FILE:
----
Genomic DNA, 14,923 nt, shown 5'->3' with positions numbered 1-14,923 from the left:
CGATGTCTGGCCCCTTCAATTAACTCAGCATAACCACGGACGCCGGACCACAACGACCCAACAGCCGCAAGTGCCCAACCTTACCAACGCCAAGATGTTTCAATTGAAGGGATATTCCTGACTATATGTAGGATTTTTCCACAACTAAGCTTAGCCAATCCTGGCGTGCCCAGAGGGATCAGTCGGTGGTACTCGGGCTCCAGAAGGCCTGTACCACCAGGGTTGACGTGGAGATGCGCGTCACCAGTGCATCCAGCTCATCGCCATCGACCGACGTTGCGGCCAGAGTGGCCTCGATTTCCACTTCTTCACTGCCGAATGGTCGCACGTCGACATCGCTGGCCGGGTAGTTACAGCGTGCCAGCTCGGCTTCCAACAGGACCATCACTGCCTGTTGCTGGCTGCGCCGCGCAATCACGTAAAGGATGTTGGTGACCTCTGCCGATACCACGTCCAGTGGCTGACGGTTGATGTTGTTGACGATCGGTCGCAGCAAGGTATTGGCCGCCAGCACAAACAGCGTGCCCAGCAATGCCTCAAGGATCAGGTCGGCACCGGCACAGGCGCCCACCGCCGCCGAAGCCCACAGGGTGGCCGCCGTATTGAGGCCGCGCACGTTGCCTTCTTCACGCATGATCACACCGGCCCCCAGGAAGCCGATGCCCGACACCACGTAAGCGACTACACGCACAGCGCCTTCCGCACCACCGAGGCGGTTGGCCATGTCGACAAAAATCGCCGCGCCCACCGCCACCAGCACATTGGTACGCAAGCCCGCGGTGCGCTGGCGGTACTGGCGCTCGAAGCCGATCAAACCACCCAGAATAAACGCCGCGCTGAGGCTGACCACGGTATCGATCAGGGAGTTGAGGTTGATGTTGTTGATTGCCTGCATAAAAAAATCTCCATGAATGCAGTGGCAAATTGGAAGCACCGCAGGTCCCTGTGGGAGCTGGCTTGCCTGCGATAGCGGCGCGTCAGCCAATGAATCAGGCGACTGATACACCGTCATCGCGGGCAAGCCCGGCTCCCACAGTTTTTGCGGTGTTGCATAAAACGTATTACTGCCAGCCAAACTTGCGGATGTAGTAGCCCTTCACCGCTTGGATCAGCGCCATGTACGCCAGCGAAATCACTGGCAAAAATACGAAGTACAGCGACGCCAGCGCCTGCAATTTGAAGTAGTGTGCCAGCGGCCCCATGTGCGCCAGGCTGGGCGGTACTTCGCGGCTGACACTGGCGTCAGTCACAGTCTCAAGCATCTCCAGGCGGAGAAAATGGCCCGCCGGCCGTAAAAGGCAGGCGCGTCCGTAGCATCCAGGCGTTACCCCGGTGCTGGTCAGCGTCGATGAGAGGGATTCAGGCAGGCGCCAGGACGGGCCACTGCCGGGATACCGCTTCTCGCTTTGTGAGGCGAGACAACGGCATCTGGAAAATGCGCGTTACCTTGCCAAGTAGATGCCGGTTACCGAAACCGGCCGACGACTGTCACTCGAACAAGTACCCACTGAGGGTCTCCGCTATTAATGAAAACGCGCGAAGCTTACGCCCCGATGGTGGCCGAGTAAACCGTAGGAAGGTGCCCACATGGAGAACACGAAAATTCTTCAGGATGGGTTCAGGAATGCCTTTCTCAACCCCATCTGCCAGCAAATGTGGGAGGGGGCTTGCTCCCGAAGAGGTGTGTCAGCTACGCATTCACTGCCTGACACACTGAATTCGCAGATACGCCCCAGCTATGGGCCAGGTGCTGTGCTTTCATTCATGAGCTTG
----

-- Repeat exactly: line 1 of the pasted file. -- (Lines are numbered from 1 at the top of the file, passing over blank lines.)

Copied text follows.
Genomic DNA, 14,923 nt, shown 5'->3' with positions numbered 1-14,923 from the left: